18-Wheeler Accident Attorneys
Each year, thousands of truck accidents occur in the United States that result in severe injuries and fatalities.
Large commercial trucks such as 18-wheelers, big rigs, semi-trucks and garbage trucks account for a large number of crashes, injuries and traffic fatalities.
The National Highway Traffic Safety Administration (NHTSA) reports that large trucks are more likely to be involved in fatal multiple-vehicle crashes than passenger vehicles. When trucks and passenger vehicles are involved in a crash, over 75 percent of the fatalities were the occupants in passenger vehicles. Commercial trucks only make up four percent of all registered vehicles, yet they account for eight percent of all fatal crashes.
Causes of 18-Wheeler Accidents
Tractor-trailers are articulated vehicles that consist of a towing engine (tractor) and a semi-trailer that carries the weight. Tractor-trailers are also referred to as mack trucks, big rigs and 18-wheelers; an 18-wheeler truck gets its name from the number of tires that are on the vehicle.
An 18-wheeler accident can be caused by a variety of factors including vehicle safety, driver skill level and driver fatigue. Common sense dictates that correctly trained and licensed driver of commercial trucks will reduce the amount of truck accidents on Georgia highways. However, a study conducted by the Federal Highway Administration found that the trucking industry was not providing adequate training for new drivers. Listed below are some disturbing facts from the study:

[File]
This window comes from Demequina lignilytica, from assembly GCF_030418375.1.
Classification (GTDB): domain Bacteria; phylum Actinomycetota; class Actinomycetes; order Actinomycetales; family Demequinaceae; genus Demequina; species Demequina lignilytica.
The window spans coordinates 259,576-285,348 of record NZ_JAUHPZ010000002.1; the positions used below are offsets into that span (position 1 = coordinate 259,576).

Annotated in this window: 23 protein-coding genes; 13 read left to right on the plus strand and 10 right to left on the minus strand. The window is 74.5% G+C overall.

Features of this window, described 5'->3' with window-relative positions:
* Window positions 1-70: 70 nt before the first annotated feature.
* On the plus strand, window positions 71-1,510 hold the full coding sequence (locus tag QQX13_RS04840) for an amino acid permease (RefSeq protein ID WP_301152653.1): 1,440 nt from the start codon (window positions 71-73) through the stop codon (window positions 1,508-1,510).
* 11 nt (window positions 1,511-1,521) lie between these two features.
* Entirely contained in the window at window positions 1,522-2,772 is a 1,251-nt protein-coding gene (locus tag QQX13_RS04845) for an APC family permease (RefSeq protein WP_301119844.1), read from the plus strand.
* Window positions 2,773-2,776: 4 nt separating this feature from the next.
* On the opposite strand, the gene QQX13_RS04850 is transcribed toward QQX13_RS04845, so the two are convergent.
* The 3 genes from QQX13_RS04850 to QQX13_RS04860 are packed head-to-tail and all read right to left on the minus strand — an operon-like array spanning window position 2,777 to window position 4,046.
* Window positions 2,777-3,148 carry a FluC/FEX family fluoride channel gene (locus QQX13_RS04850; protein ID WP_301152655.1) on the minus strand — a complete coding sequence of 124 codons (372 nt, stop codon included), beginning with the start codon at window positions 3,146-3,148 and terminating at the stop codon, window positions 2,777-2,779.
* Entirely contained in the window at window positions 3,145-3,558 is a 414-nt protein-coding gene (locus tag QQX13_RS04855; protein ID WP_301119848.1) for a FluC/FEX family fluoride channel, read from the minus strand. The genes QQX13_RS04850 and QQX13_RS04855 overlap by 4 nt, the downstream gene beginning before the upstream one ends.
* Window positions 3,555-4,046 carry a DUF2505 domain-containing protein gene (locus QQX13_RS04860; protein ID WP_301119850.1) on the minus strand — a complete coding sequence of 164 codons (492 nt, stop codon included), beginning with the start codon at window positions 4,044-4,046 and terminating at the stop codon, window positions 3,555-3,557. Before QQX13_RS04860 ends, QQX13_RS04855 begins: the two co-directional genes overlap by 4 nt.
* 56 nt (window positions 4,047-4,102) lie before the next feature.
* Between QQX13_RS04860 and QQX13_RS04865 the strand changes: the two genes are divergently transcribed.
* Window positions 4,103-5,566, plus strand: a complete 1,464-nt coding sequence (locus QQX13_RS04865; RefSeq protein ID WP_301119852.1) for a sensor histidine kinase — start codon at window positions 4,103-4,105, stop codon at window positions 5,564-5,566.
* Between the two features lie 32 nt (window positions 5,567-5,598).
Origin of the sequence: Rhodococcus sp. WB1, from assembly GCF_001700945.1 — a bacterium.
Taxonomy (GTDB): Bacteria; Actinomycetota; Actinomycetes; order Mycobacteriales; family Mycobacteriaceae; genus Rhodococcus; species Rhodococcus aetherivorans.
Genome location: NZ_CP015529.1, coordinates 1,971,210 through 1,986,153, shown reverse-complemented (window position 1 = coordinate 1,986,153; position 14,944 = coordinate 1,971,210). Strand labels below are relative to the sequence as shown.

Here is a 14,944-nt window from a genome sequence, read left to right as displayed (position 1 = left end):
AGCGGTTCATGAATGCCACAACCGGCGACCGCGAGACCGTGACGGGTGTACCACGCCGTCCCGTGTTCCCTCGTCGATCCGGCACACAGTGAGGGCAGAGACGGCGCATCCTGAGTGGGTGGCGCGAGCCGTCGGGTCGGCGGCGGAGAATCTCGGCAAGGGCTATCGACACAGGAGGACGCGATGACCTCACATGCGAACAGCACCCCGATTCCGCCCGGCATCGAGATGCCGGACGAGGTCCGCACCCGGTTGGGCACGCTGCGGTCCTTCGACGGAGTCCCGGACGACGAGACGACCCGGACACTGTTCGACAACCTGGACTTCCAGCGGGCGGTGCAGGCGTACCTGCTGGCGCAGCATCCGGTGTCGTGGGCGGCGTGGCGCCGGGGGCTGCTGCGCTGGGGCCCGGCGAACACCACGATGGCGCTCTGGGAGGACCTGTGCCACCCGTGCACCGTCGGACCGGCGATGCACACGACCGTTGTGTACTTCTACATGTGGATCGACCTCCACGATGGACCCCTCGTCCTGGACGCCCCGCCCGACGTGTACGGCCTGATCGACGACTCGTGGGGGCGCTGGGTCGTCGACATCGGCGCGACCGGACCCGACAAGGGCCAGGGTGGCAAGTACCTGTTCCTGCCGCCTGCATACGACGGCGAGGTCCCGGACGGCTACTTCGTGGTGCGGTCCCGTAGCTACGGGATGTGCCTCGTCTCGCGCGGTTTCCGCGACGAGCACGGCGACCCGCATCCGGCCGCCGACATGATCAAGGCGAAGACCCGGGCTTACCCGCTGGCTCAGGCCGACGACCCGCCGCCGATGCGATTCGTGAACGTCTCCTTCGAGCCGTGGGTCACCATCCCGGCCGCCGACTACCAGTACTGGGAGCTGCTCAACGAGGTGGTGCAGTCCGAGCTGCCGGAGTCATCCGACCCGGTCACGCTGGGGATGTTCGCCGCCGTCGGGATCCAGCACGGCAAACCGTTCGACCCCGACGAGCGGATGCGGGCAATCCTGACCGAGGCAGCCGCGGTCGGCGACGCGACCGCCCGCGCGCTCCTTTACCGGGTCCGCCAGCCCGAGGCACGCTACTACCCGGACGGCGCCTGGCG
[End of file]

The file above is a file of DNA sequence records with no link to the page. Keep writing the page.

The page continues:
- Less than 33 percent of new drivers of tractor-trailers and other commercial trucks are properly trained.
- Only half of large truck training classes offered by private and public training schools are adequate in content and duration.
- One out of 10 trucking companies offers sufficient training for their new drivers.
In 1984, the Department of Transportation issued its Proposed Minimum Standards for Training Tractor-Trailer Drivers; however, these new standards were only voluntary instead of being mandatory. Under the federal agency’s proposal, truck drivers would have to complete 320 hours of instruction, half of it would have to be behind the wheel. Currently, truck drivers with a CDL license are not required to have on-the-road experience.
18-Wheeler Accident Injuries
According to the NHTSA, 80,000 people were injured in truck accidents in 2010. Some injuries that are commonly sustained in truck wrecks include:
- Broken bones
- Spinal cord injuries
- Traumatic brain injuries
- Back and neck injuries
- Wrongful death